About the CSRT
The California Society of Radiologic Technologists is the only full-service professional organization representing the interests of more than 22,000 registered radiologic technologists and medical imaging professionals in California. Learn more.
Become A Member
The CSRT delivers valuable member benefits that assist and protect you as a member of the medical imaging community in California. Benefits feature a wide range of educational and career tools. In addition, your membership will allow the CSRT and its members to be a catalyst for healthcare improvement by fostering communication and networking among its members and the greater healthcare community.
Venipuncture for Technologists
Venipuncture to inject contrast material is permitted under California law for Certified Radiologic Technologists who have completed an approved training course with a minimum of 10 hours of instruction, in combination with supervised clinical practice and current CPR training. The CSRT offers a course to teach techniques for the administration of contrast materials, the pharmacology of dose units, and response to allergic reactions. Materials for the documentation of the supervised clinical practice, required by California law, will be provided.
Sponsor the CSRT
Getting your name recognized by radiologic science professionals is crucial to compete in the health care market, so targeting your best customers is the key to success. When you make CSRT your marketing partner, you directly reach top prospects in medical imaging across California and surrounding states. CSRT sponsorship opportunities provide the opportunity to reach the customers most important to you.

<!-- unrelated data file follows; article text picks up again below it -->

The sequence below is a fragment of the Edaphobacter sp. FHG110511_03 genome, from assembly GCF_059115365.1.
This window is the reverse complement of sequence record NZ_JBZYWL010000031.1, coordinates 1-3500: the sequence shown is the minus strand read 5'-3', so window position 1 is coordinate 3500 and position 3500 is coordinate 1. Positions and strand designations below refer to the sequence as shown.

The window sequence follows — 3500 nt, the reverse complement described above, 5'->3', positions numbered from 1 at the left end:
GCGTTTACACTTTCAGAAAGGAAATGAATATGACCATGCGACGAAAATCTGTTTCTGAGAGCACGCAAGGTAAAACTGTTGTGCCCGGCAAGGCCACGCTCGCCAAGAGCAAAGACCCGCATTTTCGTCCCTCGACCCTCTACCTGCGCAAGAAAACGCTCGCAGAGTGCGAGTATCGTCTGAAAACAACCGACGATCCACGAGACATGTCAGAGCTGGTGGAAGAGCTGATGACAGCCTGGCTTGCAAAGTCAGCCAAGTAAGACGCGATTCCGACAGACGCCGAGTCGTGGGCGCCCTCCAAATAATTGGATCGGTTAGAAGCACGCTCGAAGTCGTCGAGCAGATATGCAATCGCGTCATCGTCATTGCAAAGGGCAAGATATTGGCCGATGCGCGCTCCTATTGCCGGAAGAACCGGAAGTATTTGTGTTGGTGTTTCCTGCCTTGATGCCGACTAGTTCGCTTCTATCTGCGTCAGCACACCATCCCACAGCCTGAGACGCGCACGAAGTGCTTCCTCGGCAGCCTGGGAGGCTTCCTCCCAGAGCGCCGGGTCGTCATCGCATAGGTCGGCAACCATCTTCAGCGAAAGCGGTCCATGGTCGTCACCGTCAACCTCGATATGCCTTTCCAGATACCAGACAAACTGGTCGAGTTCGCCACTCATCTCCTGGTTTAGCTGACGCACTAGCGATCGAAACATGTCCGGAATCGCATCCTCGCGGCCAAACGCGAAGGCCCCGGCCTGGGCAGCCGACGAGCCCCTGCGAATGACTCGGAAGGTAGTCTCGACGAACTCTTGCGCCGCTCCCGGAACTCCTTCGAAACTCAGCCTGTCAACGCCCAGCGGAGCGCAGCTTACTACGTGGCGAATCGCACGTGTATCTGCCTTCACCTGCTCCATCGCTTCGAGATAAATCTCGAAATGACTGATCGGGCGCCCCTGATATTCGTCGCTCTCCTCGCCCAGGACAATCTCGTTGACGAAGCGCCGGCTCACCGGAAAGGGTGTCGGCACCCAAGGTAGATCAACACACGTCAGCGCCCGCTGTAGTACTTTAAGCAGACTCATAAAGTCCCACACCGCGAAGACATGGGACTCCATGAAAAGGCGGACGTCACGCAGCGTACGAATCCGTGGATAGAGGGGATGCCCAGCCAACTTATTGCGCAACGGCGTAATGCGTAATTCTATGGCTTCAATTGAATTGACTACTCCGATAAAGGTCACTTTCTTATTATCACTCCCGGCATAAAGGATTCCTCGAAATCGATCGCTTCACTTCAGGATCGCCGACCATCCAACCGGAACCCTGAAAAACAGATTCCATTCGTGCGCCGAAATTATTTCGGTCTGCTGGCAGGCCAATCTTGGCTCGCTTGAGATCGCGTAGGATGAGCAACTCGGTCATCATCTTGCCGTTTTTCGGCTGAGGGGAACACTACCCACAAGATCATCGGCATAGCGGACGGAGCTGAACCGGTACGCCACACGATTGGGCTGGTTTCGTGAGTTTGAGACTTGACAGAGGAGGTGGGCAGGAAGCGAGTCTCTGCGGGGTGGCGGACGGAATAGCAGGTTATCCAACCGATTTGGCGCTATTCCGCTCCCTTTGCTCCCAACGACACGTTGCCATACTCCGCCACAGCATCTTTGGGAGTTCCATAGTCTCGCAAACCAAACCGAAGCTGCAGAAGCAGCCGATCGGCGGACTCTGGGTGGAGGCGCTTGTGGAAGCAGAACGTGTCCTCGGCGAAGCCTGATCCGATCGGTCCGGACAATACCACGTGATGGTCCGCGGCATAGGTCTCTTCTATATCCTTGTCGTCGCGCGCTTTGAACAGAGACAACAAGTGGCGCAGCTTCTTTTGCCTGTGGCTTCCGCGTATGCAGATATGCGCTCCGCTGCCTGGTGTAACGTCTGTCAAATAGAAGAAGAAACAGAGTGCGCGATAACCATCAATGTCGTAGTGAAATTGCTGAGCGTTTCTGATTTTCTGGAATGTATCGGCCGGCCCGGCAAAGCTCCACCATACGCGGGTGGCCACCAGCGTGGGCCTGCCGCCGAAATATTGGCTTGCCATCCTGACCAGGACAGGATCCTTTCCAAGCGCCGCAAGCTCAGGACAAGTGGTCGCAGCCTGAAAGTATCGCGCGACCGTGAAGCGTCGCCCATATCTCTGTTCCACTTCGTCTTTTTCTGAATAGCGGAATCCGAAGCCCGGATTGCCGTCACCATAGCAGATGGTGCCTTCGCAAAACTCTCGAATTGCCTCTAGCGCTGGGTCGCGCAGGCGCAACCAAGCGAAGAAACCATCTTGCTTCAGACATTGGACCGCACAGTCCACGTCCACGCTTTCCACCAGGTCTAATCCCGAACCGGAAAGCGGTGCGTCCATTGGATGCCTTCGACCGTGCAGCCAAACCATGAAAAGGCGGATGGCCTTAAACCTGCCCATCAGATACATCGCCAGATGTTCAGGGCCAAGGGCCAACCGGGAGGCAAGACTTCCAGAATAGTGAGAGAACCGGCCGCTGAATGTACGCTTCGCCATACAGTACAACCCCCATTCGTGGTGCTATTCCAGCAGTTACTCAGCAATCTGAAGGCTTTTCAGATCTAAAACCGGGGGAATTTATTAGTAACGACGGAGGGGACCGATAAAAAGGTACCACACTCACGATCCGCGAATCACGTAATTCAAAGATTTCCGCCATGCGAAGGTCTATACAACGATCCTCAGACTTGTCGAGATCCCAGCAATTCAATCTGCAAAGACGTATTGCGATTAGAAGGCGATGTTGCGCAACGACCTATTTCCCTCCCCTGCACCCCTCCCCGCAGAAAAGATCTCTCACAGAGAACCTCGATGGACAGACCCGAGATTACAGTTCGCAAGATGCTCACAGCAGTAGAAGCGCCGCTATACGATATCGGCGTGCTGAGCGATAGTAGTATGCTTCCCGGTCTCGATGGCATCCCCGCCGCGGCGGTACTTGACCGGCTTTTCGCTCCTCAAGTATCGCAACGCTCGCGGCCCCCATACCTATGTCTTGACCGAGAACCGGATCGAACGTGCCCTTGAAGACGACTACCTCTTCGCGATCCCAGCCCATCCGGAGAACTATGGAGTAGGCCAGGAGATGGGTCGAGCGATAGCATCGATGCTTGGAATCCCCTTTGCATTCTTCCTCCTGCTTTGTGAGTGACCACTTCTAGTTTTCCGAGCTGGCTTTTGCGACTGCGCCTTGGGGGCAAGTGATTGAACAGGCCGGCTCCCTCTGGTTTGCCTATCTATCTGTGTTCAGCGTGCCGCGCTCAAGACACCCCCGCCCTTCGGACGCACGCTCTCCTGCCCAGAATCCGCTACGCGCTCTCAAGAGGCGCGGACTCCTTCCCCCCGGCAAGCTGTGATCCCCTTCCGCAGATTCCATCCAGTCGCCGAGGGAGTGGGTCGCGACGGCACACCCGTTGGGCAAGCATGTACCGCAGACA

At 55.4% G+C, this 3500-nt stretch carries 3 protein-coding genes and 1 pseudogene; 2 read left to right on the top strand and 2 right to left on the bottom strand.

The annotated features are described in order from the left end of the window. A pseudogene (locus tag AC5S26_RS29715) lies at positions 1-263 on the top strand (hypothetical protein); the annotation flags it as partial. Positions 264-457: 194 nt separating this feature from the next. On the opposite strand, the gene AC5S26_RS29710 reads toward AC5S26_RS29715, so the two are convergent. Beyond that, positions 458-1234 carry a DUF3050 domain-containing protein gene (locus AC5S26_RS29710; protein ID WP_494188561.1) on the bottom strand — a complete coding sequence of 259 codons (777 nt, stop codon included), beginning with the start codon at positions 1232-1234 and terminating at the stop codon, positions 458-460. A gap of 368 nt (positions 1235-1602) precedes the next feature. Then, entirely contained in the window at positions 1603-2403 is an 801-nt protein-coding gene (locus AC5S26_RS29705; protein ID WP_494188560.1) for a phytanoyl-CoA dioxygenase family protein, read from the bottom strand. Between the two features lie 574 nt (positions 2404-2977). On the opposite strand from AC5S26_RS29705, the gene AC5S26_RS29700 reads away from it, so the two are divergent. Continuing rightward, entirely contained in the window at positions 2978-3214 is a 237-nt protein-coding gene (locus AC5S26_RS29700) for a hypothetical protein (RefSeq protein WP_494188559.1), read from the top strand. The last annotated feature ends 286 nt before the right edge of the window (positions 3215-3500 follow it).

Call to Action: Oppose AB387
The California Society of Radiologic Technologists opposes the enactment of Assembly Bill 387 and urges all California R.T.s to contact their state lawmakers to voice their opposition to this bill. Assembly Bill 387 would require health care entities to pay allied health students minimum wage for time spent in clinical or experiential training that is required for state licensure. AB 387 fails to recognize that for patient care-related training programs, myriad state and federal laws prohibit students from providing unsupervised care. Because they are in training, these students are not lawfully permitted to deliver care except within strict supervision requirements. They are not employees, and the cost of treating them as such will have the adverse consequence of reducing students' opportunities to benefit from hospital-provided training and clinical experience and exacerbating workforce shortages.